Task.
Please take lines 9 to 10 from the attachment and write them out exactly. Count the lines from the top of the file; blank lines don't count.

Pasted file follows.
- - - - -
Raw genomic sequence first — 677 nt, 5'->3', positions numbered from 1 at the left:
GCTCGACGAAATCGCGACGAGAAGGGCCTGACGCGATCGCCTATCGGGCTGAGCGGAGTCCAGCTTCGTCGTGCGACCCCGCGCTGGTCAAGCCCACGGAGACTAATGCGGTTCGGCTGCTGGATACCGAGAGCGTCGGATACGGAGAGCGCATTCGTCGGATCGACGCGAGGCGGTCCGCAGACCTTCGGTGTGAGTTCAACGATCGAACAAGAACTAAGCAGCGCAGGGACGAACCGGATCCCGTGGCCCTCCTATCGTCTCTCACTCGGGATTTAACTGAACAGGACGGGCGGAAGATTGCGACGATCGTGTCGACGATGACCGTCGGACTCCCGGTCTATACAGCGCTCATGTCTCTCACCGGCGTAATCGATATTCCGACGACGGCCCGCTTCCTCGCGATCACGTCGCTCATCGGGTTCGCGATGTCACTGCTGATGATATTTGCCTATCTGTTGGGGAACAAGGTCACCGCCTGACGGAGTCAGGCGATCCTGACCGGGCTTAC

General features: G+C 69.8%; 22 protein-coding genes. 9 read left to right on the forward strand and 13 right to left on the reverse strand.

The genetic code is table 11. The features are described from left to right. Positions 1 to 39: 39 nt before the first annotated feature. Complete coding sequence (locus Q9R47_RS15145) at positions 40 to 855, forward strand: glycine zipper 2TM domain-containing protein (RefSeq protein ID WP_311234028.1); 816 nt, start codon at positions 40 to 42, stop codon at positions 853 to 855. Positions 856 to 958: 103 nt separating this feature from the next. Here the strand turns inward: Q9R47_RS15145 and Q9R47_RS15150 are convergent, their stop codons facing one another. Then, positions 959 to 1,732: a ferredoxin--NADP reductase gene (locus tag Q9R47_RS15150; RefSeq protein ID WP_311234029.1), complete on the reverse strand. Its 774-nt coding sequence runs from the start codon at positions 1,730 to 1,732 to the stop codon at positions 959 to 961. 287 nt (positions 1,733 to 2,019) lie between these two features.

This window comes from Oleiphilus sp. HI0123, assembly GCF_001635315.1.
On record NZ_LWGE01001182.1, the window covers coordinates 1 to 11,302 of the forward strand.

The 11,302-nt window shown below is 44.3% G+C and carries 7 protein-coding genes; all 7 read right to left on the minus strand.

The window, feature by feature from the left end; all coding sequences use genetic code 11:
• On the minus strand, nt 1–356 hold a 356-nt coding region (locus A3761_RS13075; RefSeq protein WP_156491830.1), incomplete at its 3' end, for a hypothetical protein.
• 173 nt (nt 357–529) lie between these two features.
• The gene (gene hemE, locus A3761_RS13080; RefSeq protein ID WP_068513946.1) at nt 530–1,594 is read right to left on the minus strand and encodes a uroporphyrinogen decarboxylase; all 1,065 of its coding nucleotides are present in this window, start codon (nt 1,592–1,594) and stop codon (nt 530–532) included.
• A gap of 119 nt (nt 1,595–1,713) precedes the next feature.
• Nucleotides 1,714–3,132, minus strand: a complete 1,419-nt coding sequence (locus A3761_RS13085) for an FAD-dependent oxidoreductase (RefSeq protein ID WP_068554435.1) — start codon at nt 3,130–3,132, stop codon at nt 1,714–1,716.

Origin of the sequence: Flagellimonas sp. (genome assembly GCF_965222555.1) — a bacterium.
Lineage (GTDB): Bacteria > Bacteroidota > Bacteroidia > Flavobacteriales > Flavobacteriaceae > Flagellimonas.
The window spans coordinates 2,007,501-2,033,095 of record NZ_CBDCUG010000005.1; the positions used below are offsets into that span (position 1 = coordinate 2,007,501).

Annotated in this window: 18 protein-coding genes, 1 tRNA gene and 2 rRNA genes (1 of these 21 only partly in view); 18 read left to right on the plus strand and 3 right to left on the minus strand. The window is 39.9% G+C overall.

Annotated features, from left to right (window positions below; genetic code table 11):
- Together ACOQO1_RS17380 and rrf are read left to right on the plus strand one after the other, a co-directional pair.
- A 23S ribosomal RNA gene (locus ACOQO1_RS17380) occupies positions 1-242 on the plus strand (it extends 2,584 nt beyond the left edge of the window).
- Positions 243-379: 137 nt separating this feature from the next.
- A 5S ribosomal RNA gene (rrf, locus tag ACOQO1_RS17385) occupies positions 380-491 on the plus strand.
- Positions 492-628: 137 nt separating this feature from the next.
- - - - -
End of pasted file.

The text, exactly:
• On the minus strand, nt 1–356 hold a 356-nt coding region (locus A3761_RS13075; RefSeq protein WP_156491830.1), incomplete at its 3' end, for a hypothetical protein.
• 173 nt (nt 357–529) lie between these two features.